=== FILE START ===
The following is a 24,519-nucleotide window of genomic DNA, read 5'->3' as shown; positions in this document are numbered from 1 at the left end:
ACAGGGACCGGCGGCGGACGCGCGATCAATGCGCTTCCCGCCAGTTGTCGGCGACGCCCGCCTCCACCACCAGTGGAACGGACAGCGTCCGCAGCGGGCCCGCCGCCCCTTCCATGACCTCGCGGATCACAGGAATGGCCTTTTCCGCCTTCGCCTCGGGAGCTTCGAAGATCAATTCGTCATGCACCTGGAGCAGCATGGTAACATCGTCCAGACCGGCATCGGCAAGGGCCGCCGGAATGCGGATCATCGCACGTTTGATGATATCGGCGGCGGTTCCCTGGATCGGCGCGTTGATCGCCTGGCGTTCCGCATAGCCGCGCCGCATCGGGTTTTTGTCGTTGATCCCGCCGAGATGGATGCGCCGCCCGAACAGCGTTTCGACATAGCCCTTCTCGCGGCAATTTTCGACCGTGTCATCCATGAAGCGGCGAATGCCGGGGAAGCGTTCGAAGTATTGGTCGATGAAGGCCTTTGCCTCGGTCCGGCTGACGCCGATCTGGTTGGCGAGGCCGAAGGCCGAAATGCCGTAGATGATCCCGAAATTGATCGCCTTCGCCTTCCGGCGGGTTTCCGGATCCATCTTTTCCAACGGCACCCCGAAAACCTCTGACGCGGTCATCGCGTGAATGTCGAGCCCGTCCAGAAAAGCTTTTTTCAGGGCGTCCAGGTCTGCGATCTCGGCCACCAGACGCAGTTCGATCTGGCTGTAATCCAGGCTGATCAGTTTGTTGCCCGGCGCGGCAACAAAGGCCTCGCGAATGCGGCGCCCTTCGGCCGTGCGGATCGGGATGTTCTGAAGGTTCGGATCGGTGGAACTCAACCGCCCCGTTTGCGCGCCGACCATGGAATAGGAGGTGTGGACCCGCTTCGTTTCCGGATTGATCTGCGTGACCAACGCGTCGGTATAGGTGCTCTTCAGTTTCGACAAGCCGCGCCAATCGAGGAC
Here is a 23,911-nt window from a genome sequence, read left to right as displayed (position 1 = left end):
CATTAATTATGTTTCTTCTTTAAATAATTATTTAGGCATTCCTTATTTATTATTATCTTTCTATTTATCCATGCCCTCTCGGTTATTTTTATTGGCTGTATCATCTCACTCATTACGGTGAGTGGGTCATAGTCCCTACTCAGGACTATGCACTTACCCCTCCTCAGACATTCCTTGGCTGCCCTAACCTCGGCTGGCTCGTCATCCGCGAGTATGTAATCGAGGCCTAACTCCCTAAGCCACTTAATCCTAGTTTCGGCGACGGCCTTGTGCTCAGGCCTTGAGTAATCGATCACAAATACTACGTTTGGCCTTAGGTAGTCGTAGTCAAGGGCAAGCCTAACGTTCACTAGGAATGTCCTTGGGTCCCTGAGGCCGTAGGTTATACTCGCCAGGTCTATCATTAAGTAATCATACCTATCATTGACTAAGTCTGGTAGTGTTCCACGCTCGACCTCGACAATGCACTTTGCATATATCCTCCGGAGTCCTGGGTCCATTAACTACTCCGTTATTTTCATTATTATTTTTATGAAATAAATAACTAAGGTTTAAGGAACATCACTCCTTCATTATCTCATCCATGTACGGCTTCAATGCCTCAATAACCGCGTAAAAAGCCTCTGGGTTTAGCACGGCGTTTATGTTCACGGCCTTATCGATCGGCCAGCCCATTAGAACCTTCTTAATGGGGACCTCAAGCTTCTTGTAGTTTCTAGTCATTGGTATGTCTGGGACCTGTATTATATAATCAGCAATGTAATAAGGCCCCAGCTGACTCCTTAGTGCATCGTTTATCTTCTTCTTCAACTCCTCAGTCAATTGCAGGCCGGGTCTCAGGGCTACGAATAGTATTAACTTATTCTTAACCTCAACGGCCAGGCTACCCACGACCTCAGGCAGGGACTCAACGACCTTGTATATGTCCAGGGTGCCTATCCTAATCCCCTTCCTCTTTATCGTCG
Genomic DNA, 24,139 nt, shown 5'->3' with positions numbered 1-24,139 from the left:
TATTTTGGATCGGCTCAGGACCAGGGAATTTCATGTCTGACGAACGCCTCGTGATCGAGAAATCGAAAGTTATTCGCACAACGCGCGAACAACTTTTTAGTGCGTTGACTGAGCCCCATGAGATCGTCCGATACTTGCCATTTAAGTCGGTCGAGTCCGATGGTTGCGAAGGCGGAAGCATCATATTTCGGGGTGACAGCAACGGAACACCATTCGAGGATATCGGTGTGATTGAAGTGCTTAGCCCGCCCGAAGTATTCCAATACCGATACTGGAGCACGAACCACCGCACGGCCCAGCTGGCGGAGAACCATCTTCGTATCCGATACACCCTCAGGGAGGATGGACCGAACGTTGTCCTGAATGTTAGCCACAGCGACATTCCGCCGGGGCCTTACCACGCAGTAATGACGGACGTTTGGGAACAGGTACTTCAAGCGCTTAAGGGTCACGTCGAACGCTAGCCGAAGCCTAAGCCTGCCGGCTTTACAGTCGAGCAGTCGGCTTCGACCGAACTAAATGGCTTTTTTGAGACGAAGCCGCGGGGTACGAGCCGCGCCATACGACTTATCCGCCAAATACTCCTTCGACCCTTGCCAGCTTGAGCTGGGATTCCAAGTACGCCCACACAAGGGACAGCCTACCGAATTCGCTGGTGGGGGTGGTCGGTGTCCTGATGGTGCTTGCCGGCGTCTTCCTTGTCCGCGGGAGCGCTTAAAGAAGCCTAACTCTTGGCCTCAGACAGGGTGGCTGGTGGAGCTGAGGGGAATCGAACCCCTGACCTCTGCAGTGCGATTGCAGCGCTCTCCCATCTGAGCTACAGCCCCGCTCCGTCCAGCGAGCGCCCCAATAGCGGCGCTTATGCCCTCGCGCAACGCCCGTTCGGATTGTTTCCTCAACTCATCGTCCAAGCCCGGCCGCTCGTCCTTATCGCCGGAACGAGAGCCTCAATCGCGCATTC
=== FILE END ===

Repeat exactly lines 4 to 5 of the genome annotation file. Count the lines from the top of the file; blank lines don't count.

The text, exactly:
CATTAATTATGTTTCTTCTTTAAATAATTATTTAGGCATTCCTTATTTATTATTATCTTTCTATTTATCCATGCCCTCTCGGTTATTTTTATTGGCTGTATCATCTCACTCATTACGGTGAGTGGGTCATAGTCCCTACTCAGGACTATGCACTTACCCCTCCTCAGACATTCCTTGGCTGCCCTAACCTCGGCTGGCTCGTCATCCGCGAGTATGTAATCGAGGCCTAACTCCCTAAGCCACTTAATCCTAGTTTCGGCGACGGCCTTGTGCTCAGGCCTTGAGTAATCGATCACAAATACTACGTTTGGCCTTAGGTAGTCGTAGTCAAGGGCAAGCCTAACGTTCACTAGGAATGTCCTTGGGTCCCTGAGGCCGTAGGTTATACTCGCCAGGTCTATCATTAAGTAATCATACCTATCATTGACTAAGTCTGGTAGTGTTCCACGCTCGACCTCGACAATGCACTTTGCATATATCCTCCGGAGTCCTGGGTCCATTAACTACTCCGTTATTTTCATTATTATTTTTATGAAATAAATAACTAAGGTTTAAGGAACATCACTCCTTCATTATCTCATCCATGTACGGCTTCAATGCCTCAATAACCGCGTAAAAAGCCTCTGGGTTTAGCACGGCGTTTATGTTCACGGCCTTATCGATCGGCCAGCCCATTAGAACCTTCTTAATGGGGACCTCAAGCTTCTTGTAGTTTCTAGTCATTGGTATGTCTGGGACCTGTATTATATAATCAGCAATGTAATAAGGCCCCAGCTGACTCCTTAGTGCATCGTTTATCTTCTTCTTCAACTCCTCAGTCAATTGCAGGCCGGGTCTCAGGGCTACGAATAGTATTAACTTATTCTTAACCTCAACGGCCAGGCTACCCACGACCTCAGGCAGGGACTCAACGACCTTGTATATGTCCAGGGTGCCTATCCTAATCCCCTTCCTCTTTATCGTCG
Genomic DNA, 24,139 nt, shown 5'->3' with positions numbered 1-24,139 from the left: